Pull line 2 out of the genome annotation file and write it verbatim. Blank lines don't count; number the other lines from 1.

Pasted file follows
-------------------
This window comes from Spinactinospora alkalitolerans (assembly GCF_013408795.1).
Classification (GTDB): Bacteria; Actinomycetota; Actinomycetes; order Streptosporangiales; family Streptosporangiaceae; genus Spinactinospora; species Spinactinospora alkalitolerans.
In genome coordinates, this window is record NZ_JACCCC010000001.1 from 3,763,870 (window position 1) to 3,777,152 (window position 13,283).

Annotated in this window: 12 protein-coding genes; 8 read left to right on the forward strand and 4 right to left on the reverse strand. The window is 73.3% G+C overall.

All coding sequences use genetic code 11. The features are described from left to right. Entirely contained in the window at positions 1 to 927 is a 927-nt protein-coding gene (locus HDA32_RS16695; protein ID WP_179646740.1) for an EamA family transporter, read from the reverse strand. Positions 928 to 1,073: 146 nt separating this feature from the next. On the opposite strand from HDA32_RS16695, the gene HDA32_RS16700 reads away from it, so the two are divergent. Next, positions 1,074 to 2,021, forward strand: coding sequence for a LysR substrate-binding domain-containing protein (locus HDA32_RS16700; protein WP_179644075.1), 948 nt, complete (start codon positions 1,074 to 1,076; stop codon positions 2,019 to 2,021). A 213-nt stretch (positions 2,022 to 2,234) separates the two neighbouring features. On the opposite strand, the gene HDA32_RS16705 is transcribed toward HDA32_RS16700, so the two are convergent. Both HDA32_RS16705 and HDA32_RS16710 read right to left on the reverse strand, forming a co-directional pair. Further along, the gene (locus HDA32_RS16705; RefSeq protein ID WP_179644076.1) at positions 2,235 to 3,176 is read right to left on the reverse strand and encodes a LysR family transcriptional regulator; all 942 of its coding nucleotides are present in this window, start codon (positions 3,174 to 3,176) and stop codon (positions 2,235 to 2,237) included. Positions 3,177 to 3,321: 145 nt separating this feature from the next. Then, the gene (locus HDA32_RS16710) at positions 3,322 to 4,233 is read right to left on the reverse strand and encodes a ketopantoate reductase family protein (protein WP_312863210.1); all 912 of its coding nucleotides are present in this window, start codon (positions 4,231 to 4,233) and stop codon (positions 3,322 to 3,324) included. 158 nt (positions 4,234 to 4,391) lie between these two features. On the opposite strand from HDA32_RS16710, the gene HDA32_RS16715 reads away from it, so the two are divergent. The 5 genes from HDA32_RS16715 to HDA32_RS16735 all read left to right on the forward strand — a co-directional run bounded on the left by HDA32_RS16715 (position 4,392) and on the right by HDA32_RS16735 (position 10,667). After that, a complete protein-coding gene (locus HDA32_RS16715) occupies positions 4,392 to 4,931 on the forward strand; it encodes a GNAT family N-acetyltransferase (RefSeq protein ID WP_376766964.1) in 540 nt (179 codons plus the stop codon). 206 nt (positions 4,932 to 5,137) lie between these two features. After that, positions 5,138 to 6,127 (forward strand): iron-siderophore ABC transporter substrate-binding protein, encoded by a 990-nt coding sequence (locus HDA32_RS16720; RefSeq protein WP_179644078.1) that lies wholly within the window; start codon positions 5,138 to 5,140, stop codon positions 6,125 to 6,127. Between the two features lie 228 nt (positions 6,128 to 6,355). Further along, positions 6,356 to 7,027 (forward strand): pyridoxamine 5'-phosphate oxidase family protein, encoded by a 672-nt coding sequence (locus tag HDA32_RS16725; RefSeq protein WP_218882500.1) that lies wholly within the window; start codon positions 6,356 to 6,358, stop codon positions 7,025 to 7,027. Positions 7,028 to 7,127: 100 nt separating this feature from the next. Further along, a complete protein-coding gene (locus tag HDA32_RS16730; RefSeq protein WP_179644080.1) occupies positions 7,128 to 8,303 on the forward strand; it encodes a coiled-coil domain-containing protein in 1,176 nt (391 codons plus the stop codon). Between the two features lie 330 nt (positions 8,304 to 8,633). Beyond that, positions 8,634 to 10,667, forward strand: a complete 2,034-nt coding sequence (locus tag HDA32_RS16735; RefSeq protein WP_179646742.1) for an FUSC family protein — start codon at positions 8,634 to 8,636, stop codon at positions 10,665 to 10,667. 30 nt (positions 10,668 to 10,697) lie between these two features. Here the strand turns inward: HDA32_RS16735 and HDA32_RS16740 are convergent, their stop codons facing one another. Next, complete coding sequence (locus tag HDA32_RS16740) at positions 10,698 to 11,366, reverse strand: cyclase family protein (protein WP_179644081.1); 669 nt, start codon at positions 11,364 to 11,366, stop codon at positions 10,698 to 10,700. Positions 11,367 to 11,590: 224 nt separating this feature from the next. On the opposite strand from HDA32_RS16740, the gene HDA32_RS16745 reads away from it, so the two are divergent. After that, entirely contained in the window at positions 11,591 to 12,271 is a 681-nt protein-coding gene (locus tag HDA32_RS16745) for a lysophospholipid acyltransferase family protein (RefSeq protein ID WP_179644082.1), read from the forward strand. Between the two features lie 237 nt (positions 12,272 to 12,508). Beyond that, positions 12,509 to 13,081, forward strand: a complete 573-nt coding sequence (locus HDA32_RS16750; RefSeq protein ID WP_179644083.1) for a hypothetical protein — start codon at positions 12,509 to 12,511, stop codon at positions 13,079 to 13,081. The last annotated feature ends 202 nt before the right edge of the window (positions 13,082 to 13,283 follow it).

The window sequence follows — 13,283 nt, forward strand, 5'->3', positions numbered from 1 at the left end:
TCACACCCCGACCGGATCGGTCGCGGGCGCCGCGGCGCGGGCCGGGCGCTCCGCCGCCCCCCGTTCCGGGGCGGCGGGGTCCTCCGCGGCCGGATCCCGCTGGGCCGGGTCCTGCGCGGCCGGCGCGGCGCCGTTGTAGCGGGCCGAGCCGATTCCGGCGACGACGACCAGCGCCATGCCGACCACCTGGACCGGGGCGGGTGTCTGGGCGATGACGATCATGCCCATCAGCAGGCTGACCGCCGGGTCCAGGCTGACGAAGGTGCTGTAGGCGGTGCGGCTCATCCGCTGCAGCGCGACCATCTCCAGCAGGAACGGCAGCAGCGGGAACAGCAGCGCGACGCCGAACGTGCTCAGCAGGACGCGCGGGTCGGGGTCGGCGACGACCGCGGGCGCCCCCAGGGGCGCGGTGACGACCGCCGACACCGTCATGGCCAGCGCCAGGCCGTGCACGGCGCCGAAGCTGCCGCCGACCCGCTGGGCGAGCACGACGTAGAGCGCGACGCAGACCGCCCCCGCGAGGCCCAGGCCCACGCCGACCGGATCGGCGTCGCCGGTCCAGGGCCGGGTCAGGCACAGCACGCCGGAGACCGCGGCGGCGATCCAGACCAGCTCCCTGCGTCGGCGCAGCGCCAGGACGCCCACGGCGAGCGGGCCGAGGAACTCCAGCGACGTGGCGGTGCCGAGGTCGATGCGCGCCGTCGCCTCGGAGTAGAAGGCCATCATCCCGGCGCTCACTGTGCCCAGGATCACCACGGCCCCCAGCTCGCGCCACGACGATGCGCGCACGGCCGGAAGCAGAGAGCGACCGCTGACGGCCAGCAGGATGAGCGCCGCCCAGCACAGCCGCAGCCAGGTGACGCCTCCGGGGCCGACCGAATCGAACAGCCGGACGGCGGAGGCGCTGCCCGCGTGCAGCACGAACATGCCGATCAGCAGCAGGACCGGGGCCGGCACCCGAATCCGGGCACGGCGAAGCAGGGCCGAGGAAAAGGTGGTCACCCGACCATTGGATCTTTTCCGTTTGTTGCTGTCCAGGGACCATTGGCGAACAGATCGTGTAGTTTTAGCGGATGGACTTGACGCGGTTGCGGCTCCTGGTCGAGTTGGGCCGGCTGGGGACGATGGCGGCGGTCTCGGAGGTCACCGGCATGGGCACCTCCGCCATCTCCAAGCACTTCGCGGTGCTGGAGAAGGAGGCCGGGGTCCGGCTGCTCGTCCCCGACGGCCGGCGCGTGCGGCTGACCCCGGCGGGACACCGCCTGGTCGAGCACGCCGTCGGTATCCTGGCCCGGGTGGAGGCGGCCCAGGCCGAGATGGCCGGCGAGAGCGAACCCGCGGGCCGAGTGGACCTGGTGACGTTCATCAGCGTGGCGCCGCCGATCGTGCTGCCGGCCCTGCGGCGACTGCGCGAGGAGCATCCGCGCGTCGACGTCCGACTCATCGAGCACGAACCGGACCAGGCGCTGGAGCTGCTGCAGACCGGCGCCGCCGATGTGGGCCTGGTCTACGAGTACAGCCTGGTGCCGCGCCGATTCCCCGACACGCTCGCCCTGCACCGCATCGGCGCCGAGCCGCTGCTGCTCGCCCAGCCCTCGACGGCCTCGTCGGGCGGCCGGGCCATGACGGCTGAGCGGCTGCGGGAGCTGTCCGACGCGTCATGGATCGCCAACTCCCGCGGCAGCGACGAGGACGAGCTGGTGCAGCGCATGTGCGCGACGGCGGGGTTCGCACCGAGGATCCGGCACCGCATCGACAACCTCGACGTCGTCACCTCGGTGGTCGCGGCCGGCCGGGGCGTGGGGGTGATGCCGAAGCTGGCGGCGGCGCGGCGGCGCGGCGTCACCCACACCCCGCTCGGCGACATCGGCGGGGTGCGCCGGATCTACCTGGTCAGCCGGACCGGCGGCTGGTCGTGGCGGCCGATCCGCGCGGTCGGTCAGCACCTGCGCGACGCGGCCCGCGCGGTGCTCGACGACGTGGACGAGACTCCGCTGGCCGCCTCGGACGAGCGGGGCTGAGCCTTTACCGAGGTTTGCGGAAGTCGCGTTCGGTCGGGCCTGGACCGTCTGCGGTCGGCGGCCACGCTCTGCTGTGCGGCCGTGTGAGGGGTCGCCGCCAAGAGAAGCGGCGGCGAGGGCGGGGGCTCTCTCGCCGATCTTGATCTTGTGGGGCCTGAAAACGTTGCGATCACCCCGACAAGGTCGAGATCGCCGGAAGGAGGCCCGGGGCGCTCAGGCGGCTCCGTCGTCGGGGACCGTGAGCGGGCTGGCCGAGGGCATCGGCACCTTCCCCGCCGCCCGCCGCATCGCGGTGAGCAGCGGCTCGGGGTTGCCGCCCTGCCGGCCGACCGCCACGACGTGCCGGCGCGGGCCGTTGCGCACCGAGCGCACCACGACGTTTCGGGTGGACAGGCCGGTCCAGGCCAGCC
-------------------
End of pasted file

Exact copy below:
Classification (GTDB): Bacteria; Actinomycetota; Actinomycetes; order Streptosporangiales; family Streptosporangiaceae; genus Spinactinospora; species Spinactinospora alkalitolerans.